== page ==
Look Who’s coming for dinner

“Today I shall dine at your house.” Very few of our friends would be so up front as to invite themselves over without giving us the heads-up, let alone someone we just met. Yet when it came to Zacchaeus in this Sunday’s Gospel reading from Luke, that is exactly what Jesus did: He invited Himself over. To which not only did Zacchaeus welcome Jesus into his home, he also repented of all the wrongs he had committed to others. 

To think it all began with Zacchaeus trying to get a glimpse of Jesus. He was a person, like so many of us, who was just trying to see what all the commotion was about. Little did he know that this desire to see what was going on would have a life-changing effect on him. 

We, too, try to find Jesus in our lives and all around us, trying to make sense of it all. Yet, He simply asks us to let Him in, no frills, no fancy invitations, just a simple, “I’m coming by.” Are we ready to let Him in? Are we able to forget previous plans, let everything go, and open the door? Too often, letting Him in has a major impact on our lives, and if we are not careful, can change us dramatically, as was the case with Zacchaeus. 

Many of us have gone through various transformations in our lives. These transformative events can range from going away to school; moving away for employment; getting married; choosing to follow Christ as a religious Sister or Brother, priest, or through consecrated life; just to mention a few. It is in these moments that we come to learn who God intends us to be, who He knows we can become. What is required of us is to find a way, even if it means climbing the nearest tree to get a good look. Often our own shortcomings can block us from what is right in front of us. We become just another face in the crowd, fearful of standing out or being noticed, shying away behind the person in front of us. We continue to stay the current course, because it is one we are comfortable with, even if it is taking us down the wrong paths. 

When we dare to let Jesus in, we open ourselves up to His mercy and love. We find ourselves in unfamiliar territory, wondering if we should turn back, or press onward. The road ahead seems too uncertain, yet when we trust, we find comfort in its newness. Suddenly we are inspired to reach beyond what we know, to become one with all that God wants for us. In our welcoming of the Lord into our homes and hearts, we allow ourselves to be released from all that binds us. We too, find ways to fix the wrongs in our lives, to forgive those who need our forgiveness; and most importantly, to seek forgiveness for ourselves.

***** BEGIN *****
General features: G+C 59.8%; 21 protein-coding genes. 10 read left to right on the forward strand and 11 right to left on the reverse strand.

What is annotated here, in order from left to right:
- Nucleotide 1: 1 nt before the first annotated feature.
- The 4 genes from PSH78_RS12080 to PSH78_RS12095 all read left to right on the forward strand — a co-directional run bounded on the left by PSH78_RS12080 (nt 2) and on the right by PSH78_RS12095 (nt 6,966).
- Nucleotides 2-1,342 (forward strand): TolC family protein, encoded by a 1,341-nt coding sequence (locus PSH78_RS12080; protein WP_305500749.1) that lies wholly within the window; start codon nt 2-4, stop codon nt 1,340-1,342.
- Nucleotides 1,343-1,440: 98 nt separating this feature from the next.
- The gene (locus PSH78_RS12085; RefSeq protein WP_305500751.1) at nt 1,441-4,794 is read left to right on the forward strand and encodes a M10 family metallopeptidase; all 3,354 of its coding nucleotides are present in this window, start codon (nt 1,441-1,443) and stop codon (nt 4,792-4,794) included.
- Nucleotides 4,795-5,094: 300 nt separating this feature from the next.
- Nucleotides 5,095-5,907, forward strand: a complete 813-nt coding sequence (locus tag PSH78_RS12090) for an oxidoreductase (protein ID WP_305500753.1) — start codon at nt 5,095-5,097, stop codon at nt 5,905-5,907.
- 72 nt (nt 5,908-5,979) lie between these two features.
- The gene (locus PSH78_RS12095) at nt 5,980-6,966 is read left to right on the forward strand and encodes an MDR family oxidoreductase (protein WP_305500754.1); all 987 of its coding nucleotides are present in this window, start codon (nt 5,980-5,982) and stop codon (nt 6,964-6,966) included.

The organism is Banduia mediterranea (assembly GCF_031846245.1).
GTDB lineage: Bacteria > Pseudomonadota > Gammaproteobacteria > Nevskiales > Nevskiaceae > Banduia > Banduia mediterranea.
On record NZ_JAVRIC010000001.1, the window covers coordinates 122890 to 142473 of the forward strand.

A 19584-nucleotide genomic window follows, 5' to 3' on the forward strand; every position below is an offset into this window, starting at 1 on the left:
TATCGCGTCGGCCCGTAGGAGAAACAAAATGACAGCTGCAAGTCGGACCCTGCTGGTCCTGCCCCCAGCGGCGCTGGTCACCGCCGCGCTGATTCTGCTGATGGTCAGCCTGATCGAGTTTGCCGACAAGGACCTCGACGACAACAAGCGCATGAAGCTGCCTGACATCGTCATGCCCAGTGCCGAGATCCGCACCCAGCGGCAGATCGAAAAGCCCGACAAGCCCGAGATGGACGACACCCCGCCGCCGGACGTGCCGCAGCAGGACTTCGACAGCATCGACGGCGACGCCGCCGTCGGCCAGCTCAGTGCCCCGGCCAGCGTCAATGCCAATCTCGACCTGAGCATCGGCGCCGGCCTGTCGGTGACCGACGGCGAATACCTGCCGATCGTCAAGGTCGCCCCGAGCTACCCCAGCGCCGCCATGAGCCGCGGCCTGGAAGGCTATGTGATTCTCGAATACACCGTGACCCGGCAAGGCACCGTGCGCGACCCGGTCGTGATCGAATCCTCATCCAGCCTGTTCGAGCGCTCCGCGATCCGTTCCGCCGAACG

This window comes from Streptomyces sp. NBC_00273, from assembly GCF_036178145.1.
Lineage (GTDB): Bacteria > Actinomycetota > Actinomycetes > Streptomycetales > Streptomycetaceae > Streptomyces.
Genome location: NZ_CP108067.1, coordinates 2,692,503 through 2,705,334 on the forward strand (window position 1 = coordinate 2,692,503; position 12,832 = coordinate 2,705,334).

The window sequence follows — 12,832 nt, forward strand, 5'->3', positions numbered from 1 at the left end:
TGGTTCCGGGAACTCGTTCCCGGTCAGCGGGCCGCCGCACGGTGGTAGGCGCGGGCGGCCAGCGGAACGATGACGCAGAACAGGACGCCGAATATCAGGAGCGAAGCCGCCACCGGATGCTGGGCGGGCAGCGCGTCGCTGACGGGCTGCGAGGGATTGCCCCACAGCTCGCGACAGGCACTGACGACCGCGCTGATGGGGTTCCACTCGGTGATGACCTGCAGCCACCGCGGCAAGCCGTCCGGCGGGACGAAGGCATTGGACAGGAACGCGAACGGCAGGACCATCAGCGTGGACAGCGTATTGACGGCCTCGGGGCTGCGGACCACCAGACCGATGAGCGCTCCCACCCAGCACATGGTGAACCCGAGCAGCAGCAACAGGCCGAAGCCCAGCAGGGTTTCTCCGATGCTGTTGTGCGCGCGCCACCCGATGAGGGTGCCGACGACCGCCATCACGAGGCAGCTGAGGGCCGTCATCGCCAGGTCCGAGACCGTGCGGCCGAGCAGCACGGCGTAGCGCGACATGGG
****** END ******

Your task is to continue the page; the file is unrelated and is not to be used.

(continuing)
What do we hold on to so tightly that it actually has us in its grip? What have we gained that has left us so lost? We live in a fast-paced world, a world that is constantly telling us to “go for it,” “carpe diem,” and “just do it,” etc. A time when doing what feels good is more important than what feels right. No different really than Zacchaeus and the other tax collectors of his time, who while doing the work of the empire, skimmed a little off the top for themselves. It was what everyone else was doing, so why not! Sound familiar? 

But yet the Gospel reminds us that Jesus is on a mission. Not only does He inform His host that “Today Salvation has come to this house,” but He also makes sure that everyone knows that, “the Son of man has come to seek and save what was lost” (Lk 19). He came to save all of us regardless of who we are. We just need to let Him in, and by doing so we can be freed of what keeps us from Him. 

Are we willing to let Him in? After all, He just invited Himself over, we simply just need to open the door. How can we, like Zacchaeus, open ourselves up to the opportunity to change? As we look to our own lives, let us remember that we are the only ones who can let Him in. He may knock. He will ask to come in, but ultimately we have the choice, we decide. So do we dare get down from that tree? If we are willing to say “yes,” we will definitely need to run ahead in order to get everything ready and prepared for His arrival. 

Anchor columnist Rose Mary Saraiva lives in Fall River and is a parishioner of St. Michael’s Parish, and she is the Events Coordinator and Bereavement Ministry for the diocesan Office of Faith Formation. She is married with three children and two grandchildren. rsaraiva@dfrcs.com

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